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image: Book Excerpt from <em>Brave Genius</em>

Book Excerpt from Brave Genius

By Sean B. Carroll | November 1, 2013

In Chapter 20, “On the Same Path,” author Sean Carroll describes the initial meeting between Nobel Laureates Jacques Monod and Albert Camus.


image: Chance and Necessity

Chance and Necessity

By Sean B. Carroll | November 1, 2013

War and justice brought together two of the greatest minds of the 20th century, a scientist and a writer.

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image: Contributors


By Abby Olena | November 1, 2013

Meet some of the people featured in the November 2013 issue of The Scientist.


image: The Neuron Doctrine, circa 1894

The Neuron Doctrine, circa 1894

By Chris Palmer | November 1, 2013

Santiago Ramón y Cajal used a staining technique developed by Camillo Golgi to formulate the idea that the neuron is the basic unit of the nervous system.

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image: The Leprosy Bacillus, circa 1873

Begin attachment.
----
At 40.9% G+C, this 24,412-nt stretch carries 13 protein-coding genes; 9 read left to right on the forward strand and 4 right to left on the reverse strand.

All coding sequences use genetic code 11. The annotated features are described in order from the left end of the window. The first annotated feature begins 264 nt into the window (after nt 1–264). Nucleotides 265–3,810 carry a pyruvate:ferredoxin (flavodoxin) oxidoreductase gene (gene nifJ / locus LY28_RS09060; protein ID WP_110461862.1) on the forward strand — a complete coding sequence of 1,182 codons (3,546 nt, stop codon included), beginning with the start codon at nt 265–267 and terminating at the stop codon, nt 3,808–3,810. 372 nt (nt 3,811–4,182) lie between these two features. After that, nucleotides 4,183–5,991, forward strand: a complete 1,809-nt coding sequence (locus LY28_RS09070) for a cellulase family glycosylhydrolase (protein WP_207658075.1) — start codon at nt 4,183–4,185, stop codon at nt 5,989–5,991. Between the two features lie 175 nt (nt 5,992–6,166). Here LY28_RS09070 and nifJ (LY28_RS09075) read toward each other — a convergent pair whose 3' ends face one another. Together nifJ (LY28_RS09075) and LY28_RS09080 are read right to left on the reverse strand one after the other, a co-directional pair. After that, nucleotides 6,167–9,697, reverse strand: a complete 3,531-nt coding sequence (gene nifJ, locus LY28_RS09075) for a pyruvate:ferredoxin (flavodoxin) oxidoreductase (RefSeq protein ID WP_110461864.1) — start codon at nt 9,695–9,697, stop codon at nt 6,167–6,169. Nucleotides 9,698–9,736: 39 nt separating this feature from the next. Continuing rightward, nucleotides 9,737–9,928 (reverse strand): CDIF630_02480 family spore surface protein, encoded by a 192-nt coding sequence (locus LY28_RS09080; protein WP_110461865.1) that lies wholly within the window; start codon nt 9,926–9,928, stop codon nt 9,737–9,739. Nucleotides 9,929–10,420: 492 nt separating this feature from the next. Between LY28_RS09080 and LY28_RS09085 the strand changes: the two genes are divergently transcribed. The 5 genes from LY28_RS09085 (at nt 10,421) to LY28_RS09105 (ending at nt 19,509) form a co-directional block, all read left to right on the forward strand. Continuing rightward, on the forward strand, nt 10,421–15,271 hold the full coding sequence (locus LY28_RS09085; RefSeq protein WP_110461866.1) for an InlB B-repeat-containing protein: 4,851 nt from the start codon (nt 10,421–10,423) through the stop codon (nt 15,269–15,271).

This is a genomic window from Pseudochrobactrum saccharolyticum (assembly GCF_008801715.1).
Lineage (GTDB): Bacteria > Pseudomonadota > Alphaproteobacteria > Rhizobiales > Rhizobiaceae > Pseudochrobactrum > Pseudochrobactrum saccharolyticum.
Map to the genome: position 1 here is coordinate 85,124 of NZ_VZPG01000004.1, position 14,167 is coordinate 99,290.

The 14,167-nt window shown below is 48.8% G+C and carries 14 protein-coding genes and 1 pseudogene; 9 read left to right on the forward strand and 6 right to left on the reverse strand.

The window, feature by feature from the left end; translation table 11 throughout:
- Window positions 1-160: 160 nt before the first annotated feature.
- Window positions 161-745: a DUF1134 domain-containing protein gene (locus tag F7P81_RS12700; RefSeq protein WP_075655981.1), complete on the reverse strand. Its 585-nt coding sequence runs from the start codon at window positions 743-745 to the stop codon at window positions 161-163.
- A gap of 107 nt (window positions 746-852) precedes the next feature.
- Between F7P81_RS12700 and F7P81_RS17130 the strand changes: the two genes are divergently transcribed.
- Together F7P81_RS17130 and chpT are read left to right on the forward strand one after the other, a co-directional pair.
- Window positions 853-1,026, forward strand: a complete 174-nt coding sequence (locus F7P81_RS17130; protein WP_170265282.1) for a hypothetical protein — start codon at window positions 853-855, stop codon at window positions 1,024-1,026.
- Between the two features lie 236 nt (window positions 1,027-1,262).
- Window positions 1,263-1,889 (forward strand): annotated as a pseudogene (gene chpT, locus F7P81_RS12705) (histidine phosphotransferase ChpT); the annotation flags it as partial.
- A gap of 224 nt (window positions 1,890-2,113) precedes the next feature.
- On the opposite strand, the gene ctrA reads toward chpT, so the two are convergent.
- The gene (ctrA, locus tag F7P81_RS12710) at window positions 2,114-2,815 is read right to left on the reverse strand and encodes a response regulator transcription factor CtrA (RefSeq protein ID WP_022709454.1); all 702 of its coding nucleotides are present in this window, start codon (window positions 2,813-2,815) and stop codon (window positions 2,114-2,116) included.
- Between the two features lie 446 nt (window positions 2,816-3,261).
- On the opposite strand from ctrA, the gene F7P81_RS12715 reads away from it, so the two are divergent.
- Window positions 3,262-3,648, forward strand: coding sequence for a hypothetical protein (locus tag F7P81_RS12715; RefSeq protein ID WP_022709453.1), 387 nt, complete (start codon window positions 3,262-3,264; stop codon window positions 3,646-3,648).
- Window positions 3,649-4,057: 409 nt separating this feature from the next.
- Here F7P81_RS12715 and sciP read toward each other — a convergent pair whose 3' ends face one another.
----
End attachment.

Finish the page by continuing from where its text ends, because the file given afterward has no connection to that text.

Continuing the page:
The Leprosy Bacillus, circa 1873

By Kate Yandell | October 1, 2013

A scientist’s desperate attempts to prove that Mycobacterium leprae causes leprosy landed him on trial, but his insights into the disease’s pathology were eventually vindicated.


image: Lords of the Fly, circa 1910

Lords of the Fly, circa 1910

By Dan Cossins | September 1, 2013

In a cramped lab overflowing with fruit flies, Thomas Hunt Morgan and his protégés made the discoveries that laid the foundations of modern genetics.


image: Sketching out Cell Theory, circa 1837

Sketching out Cell Theory, circa 1837

By Kate Yandell | August 1, 2013

How a dinner-table conversation between two biologists led to the formulation of the theory that cells are the building blocks of all living organisms.


image: A Fly on the Wall

A Fly on the Wall

By Dan Cossins | July 19, 2013

A geneticist-turned-filmmaker is making a movie set in Columbia University’s famous Fly Room, where the foundations for modern genetics were laid.


image: Side-Chain Theory, circa 1900

Side-Chain Theory, circa 1900

By Edyta Zielinska | July 1, 2013

Paul Ehrlich came up with an explanation for cellular interactions based on receptors, earning a Nobel Prize and the title "Father of Modern Immunology"—only to have his theory forgotten.


image: The Elixir Tragedy, 1937

The Elixir Tragedy, 1937

By Jef Akst | June 1, 2013

A mass poisoning of 105 patients treated with an untested medication spurred Congress to empower the US Food and Drug Administration to monitor drug safety.


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